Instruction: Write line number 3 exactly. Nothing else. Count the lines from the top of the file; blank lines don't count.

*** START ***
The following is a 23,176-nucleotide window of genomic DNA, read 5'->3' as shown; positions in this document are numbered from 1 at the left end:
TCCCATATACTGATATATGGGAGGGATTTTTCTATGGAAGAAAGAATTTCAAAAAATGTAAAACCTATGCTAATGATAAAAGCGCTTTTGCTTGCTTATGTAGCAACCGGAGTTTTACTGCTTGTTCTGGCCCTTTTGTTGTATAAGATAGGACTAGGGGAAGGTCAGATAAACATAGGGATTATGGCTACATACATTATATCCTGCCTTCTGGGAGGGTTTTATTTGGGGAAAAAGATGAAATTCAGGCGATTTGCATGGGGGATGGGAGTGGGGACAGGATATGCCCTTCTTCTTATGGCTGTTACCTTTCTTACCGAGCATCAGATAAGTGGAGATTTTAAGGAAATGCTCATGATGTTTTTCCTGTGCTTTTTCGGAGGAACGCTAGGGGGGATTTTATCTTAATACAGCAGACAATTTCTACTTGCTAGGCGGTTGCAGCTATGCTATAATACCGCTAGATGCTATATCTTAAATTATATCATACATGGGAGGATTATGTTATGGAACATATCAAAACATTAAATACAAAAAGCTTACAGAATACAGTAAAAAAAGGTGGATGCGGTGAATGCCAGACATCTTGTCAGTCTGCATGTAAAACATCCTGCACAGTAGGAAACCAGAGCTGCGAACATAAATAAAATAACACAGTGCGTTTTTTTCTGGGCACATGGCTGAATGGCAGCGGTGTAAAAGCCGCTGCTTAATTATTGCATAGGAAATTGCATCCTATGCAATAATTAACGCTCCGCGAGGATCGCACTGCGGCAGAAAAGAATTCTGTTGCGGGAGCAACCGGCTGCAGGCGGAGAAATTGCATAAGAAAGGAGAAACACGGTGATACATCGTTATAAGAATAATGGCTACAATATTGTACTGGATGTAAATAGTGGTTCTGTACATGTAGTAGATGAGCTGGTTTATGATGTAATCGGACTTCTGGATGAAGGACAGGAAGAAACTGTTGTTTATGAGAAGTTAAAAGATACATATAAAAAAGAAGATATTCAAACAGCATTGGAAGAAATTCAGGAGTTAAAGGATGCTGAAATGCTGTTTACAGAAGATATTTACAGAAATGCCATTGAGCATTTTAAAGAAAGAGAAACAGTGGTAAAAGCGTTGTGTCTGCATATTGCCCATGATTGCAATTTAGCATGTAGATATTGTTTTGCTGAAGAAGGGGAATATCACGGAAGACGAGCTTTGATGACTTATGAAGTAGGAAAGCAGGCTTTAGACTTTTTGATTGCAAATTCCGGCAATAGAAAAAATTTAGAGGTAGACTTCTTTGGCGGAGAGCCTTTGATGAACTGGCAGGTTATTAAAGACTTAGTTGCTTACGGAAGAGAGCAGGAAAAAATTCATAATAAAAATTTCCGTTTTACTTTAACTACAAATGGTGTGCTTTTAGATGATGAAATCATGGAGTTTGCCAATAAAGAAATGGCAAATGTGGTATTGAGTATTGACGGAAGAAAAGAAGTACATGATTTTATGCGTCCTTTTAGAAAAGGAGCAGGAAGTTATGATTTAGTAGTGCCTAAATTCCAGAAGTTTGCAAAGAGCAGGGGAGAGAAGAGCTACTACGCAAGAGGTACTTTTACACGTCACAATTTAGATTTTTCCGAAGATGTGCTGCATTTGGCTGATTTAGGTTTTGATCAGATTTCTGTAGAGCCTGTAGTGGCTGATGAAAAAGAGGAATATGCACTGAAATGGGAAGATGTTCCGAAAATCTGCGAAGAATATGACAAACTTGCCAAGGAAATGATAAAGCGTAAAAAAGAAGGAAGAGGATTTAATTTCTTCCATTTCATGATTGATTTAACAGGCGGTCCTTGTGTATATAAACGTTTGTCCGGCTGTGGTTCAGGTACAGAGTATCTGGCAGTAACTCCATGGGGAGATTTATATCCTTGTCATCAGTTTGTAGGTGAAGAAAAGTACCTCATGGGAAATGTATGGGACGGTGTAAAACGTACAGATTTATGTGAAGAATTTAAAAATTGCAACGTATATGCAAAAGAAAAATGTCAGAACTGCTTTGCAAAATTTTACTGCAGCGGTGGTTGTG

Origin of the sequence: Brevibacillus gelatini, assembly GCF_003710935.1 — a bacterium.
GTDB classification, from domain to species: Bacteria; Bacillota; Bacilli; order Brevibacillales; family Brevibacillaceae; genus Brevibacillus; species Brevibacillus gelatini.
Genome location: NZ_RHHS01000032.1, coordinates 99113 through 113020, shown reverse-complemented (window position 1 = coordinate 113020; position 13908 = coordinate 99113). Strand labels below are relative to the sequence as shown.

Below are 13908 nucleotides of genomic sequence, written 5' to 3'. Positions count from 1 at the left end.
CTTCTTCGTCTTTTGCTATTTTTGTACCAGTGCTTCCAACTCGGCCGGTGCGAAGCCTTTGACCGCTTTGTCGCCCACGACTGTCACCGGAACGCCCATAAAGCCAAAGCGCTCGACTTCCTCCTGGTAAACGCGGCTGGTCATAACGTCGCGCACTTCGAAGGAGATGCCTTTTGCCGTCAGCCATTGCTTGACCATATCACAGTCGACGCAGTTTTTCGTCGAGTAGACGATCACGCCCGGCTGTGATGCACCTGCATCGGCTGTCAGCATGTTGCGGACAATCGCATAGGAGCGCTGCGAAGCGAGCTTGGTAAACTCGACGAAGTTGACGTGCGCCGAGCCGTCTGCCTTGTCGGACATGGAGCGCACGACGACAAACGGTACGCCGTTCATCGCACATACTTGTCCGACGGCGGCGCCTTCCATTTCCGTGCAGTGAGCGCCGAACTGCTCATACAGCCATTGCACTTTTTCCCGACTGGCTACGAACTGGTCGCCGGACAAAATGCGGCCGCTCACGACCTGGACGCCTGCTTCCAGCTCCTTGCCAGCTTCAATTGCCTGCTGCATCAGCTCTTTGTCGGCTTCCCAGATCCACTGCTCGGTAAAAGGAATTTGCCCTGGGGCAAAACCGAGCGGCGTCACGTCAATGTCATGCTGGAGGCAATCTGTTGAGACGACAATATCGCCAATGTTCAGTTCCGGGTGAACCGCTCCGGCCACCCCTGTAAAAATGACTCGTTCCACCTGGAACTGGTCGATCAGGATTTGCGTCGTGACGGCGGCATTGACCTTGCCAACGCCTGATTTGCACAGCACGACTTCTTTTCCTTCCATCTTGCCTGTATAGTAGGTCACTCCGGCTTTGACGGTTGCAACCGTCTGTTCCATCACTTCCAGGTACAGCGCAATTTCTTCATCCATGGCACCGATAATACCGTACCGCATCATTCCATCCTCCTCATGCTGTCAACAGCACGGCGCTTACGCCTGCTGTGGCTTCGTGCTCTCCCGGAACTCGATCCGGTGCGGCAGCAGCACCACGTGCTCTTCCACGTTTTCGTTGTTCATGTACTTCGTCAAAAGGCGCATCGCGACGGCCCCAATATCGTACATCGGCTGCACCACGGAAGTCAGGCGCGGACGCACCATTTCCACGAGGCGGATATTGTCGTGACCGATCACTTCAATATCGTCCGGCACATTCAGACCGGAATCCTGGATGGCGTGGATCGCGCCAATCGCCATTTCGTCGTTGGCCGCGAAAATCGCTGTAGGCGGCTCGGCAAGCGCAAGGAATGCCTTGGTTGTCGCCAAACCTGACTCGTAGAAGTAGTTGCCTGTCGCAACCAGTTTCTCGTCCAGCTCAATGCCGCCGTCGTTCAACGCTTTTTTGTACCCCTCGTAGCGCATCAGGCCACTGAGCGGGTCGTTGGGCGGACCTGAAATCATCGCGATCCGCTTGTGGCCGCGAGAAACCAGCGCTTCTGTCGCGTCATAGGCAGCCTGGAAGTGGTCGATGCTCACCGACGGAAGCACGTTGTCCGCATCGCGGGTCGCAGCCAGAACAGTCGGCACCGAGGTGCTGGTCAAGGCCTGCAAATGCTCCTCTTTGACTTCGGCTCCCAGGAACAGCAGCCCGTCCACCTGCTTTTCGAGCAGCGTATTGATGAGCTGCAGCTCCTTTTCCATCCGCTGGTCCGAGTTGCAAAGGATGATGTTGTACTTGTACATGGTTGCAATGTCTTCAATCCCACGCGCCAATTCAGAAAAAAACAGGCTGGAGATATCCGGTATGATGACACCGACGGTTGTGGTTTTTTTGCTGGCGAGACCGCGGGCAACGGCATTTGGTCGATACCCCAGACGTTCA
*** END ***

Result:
Origin of the sequence: Brevibacillus gelatini, assembly GCF_003710935.1 — a bacterium.